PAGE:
After Adolf Hitler took over the Nazi Party, the Party was still a small regional one with a very small number of members compared to the German population. He even went to prison in 1923 for his failed attempt to seize power. He took advantage of the political and economic crisis in Germany at that time. His imprisonment due to the Beer Hall Putsch brought him national fame and recognition. But how did he actually attain power?
In 1924, When the Nazis entered national politics, they gained a very small percentage of the vote (6.5%). The party continued to get disappointing results in 1928. These weak results raised questions about Adolf Hitler’s leadership and rivals emerged. One of these rivals was Gregor Strasser, the Nazi boss in Berlin. He criticized Hitler for being too close too the capitalists. Hitler’s reaction to these criticisms was establishing a personal guard, SS, and gaining absolute control over the party.
Hitler and Nazi’s Funders
Despite his party’s anti-capitalist views, Hitler had to keep close to the German capitalists. Their funds depended on the funds of the Weimar Republic. The economic conditions were adverse, with the unemployment rate going up steadily. The party’s need for money could only be fulfilled by big men in the business.
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Major cartels like I.G. Farben had German industry and finance under their tight control to the point that they had turned into a secret society. Although they didn’t like Hitler, they preferred Nazism to communism. Fritz Thyssen, the steel tycoon, Emil Kirchdorf, the coal king, and even Benito Mussolini were among the people who helped Hitler fund his party. Others included Sir Henri Deterding, the oil tycoon, Henry Ford, the famous American automaker, and Moses Pinkeles, a rich Jew from Munich.
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Hitler’s Lucky Break–Rising to Power
These contributions were not enough for Hitler to spread the party’s propaganda on a national level. The wall street crash in 1929 brought a good opportunity for the Nazi Party. As unemployment rose over the next three years so did the party’s vote in the German parliament. By 1932, the votes that Hitler’s party polled reached 37% and 33% in two elections. This gave the Nazi party access to large amounts of money they needed for their propaganda. But where did this money come from? There are many guesses, rumors, and speculations about the sources of the Nazi Party’s funding.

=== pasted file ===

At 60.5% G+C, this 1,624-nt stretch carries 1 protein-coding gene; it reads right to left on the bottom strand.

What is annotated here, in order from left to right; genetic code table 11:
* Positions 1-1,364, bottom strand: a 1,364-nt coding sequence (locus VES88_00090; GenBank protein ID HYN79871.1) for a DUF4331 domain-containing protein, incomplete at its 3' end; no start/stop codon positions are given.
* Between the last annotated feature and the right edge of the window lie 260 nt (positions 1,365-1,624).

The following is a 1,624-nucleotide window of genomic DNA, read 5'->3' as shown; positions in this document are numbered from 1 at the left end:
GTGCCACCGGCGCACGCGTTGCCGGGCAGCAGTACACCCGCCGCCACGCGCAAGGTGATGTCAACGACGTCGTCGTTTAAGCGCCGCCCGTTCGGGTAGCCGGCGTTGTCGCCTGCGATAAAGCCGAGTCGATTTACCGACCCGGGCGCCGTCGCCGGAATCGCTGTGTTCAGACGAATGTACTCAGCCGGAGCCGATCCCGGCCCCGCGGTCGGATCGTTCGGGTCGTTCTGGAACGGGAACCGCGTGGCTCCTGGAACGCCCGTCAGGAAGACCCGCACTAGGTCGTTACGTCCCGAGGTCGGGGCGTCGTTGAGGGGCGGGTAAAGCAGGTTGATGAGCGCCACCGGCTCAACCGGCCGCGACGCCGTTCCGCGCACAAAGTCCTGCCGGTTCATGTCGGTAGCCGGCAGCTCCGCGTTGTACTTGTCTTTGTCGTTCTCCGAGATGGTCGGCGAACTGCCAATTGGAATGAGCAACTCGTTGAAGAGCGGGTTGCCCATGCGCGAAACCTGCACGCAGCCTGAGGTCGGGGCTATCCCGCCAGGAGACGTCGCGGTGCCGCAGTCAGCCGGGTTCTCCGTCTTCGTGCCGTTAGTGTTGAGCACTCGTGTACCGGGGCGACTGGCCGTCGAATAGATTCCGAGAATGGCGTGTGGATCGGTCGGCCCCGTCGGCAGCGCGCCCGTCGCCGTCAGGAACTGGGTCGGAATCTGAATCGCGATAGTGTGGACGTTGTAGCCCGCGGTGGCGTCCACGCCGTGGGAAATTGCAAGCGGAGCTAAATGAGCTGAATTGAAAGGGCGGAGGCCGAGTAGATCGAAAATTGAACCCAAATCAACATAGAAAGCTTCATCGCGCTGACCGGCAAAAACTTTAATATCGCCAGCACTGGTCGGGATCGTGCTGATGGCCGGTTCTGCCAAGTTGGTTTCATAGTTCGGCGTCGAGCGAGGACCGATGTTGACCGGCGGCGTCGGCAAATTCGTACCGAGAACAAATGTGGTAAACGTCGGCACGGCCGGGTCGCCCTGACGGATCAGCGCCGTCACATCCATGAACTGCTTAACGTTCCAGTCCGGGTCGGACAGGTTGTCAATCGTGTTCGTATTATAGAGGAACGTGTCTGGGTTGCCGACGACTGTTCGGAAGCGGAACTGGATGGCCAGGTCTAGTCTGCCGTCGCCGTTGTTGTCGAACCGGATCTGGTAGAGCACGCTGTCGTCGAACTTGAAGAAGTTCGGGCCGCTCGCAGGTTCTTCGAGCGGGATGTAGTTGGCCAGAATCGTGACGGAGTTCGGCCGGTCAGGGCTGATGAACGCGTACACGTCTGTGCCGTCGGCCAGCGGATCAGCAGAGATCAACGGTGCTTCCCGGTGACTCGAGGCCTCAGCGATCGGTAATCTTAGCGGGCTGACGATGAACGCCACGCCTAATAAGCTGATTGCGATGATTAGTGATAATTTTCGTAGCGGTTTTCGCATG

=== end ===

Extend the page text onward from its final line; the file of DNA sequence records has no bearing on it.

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Speculations About the Nazi’s Funds
A book that was published in the Netherlands in 1933, The Financial Origins of National Socialism, seems to answer this question. It is allegedly the memoir of a Sidney Warburg, an American banker. The book claims that Sidney Warburg acted as a middleman between Hitler and a group of Wall Street and London bankers to provide Hitler 32 million dollars. However, there are serious doubts raised regarding the truth of the accounts given in the book. The identity of the writer, for example, does not match anyone in real life. Also, the real events that are mentioned in the book are told out of sequence. What is more, the real Warburgs were Jewish.
It is assumed that the real writer of the book is its translator, Jean Gustave Shoup. He was a con-man and writer from Belgium. Supposedly, his source was Gregor Strasser, Hitler’s rival. The book was revoked by the publisher under pressure from unknown powerful sources. Another speculation is that the book was a ‘burn operation’: a mixture of truth and fiction to dismiss truth as fiction in the future.
Another allegation is mentioned in a book by Guido Preparata, the American historian. He purports that the great depression in 1929 was intentionally engineered by a secret fraternity of international bankers to help Hitler rise to power in the chaos. He thinks that Hitler was a tool in the hands of Anglo-Saxon elites who used German politics as a puppet to help them carry out their political conspiracies.
Other theories purport he was a tool in the hands of magicians. He has been viewed as being connected to dark forces. Even Jung, the German psychoanalyst, believed that the spirit of Wotan, the Germanic war-deity, can be sensed in Hitler. Joachim Fest, the German historian, depicts him as the ‘unperson’. He believes that Hitler does not exist apart from his historical character.
If anything, Hitler was an opportunist who took advantage of the chaos and rose to power. He also had the support of his army superiors who saw him as ‘a stray dog looking for a master’.
Common Questions about Hitler’s Rise to Power
A variety of different factors enabled Hitler’s rise to power. The role of secret societies has always been a possibility. Also, he took advantage of the chaotic social and economic situation after the First World War.
In 1932, the Nazi Party polled 37% votes in the German Reichstag. This was the first time that Hitler, as the leader of the party, had the chance to be the German Chancellor.
In 1930, the Nazis got 18% of the votes in the German Reichstag. This year, the Nazi Party became the second-largest party in Germany.
In May 1928, the Nazi Party got 2.6% of the votes. It saw a decrease compared to the 3% vote in 1924. However, in the coming years, the Nazi Party continued to grow until it had 37% of the votes in 1932.